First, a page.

Nights Of Rain And Stars [NOOK Book]

Overview

In bestselling writer Maeve Binchy's perfect vacation novel, a horrific fire on a tourist boat is the catalyst that throws together four disparate people in a tiny Greek village. Representing four nationalities--American, English, Irish, and German--the four become friends as they share the details of their lives and try to decide how best to go on with them.
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Nights Of Rain And Stars

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Overview

In bestselling writer Maeve Binchy's perfect vacation novel, a horrific fire on a tourist boat is the catalyst that throws together four disparate people in a tiny Greek village. Representing four nationalities--American, English, Irish, and German--the four become friends as they share the details of their lives and try to decide how best to go on with them.
Read More Show Less

Product Details

  • ISBN-13: 9781101210291
  • Publisher: Penguin Group (USA)
  • Publication date: 6/28/2005
  • Sold by: Penguin Group
  • Format: eBook
  • Pages: 368
  • Sales rank: 51,106
  • File size: 313 KB

Meet the Author

Maeve Binchy
If storytelling is an art, then Maeve Binchy is unquestionably one of today's master artists. After all, Binchy was born, educated, and lives in Ireland, a land well known for its great storytellers. Firmly grounded in the Irish storytelling tradition, Binchy has earned a sizeable following of enthusiastic fans for her 11 novels and 4 collections of short stories.

I had a very happy childhood, which is unsuitable if you're going to be an Irish writer," Maeve jokes. Perhaps that happy childhood is why Binchy did not publish her first novel until she was 43 years old. But there's no doubt that once she did she proved herself to be an immensely talented and successful writer many times over with 11 New York Times bestsellers to her name.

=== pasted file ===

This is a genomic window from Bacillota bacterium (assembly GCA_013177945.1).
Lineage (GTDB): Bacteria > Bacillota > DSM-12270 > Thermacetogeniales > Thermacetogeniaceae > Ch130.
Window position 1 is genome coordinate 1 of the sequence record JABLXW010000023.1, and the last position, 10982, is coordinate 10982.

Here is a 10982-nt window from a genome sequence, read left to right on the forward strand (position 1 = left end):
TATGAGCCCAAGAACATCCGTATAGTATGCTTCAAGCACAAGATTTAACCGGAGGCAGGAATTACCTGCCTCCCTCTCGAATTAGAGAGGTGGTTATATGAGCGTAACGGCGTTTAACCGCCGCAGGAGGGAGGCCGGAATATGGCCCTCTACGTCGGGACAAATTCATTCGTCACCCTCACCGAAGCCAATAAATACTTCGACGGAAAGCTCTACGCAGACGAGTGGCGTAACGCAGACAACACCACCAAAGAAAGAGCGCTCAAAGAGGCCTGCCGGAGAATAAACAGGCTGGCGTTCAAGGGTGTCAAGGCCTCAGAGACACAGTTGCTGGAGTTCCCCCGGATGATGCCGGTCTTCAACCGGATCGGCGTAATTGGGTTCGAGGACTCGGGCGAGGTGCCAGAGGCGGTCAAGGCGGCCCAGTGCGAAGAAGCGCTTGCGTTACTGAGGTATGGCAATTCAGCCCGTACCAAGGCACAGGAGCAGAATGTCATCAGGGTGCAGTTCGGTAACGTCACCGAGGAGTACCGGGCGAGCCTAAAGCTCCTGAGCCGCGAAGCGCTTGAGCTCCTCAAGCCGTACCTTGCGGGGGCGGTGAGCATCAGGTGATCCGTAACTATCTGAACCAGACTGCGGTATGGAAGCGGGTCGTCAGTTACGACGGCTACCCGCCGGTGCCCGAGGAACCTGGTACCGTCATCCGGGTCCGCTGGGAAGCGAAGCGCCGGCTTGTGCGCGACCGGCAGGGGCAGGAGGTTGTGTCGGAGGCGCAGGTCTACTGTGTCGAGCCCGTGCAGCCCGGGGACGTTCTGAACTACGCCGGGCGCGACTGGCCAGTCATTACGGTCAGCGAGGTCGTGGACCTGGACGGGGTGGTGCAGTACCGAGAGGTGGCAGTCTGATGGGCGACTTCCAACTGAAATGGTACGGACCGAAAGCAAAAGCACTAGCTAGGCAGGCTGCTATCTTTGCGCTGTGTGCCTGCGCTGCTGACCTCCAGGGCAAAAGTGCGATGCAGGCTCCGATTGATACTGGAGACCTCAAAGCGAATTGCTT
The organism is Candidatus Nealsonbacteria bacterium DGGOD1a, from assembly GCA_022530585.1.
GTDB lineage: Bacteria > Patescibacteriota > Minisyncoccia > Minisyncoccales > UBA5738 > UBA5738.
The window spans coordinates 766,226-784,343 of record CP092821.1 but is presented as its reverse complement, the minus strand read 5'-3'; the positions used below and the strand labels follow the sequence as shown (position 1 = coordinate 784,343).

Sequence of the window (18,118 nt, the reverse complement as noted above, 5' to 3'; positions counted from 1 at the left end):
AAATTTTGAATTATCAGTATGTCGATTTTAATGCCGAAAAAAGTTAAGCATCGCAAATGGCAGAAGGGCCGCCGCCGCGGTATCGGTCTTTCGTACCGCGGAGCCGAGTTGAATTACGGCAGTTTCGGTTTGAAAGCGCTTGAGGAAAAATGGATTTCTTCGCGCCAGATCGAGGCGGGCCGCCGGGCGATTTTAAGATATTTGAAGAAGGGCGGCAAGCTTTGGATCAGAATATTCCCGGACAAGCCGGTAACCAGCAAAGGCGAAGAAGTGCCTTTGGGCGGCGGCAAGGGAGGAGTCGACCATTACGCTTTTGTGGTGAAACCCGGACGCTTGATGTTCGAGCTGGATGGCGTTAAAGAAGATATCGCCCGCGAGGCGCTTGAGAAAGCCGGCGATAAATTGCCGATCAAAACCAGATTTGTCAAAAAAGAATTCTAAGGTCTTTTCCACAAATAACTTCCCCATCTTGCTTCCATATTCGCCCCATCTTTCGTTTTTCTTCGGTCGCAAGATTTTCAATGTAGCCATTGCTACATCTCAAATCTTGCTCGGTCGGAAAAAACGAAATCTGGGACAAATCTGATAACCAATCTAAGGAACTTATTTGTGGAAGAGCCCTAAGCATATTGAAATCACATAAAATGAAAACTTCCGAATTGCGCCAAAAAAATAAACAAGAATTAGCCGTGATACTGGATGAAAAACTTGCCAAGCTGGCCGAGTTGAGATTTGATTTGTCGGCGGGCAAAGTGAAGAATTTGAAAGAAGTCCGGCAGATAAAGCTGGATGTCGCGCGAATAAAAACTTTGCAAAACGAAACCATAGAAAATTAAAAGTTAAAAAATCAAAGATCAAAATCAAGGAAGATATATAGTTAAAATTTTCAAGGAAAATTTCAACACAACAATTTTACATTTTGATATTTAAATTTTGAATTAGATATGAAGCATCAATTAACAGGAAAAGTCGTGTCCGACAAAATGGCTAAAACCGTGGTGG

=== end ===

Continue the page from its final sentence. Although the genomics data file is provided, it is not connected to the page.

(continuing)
Binchy was introduced into the joys of storytelling at an early age. Her mother, Maureen, and father, William, a prominent Dublin barrister, encouraged Binchy and her three siblings to be avid readers as well as to share stories at dinner and, as her brother William admits, nobody loved telling stories more than Maeve.



Growing up in the quiet seaside town of Dalkey, located about 10 miles south of Dublin, Binchy also found herself dreaming of escape. "I love Dalkey now," she says, "but when I was young, I thought it was somewhat like living in the desert." Her desire to escape led her first to the big city, to the University College in Dublin, where she studied history and French. After graduating in 1960, she taught Latin, French, and history in a Dublin grade school and was able to indulge her love of traveling during summer vacations. She proved so popular a teacher that parents of her students pooled their money to send her on a trip to Israel. Her father was so impressed by the letters she wrote describing Israeli life that he typed them up and sent them to the Irish Independent newspaper. That's how Maeve returned home to find, quite to her surprise, that she was now a published writer.



Using her newfound interest in journalism, she got a job on The Irish Times as the women's editor, an unlikely role for her, she jokingly acknowledges, given her hopeless lack of fashion sense. In the early 70s, she shifted to feature reporting, and moved to London. The move was motivated only in part by her career. Making the kind of bold life-altering decision that many of her characters are prone to, Binchy decided to take a chance and move to London to be with the man she'd fallen in love with during a previous visit—Gordon Snell, a BBC broadcaster, children's book author, and mystery novelist.



The risk, as it often does in her novels, paid off big time. Maeve married Gordon in 1977, and the two remain happily married to this day. In 1980, they bought a one-bedroom cottage back in Binchy's old hometown of Dalkey. Struggling to make mortgage payments on their new home, Binchy, who had published two collections of her newspaper work and one of short stories, decided to try to sell her first novel, which she'd managed to write in between her newspaper assignments. When her publisher told her that Light A Penny Candle would likely be a bestseller, Maeve remembers her sense of shock. "I had to sit down," she recalls. "I had never even had enough money to pay the telephone bill."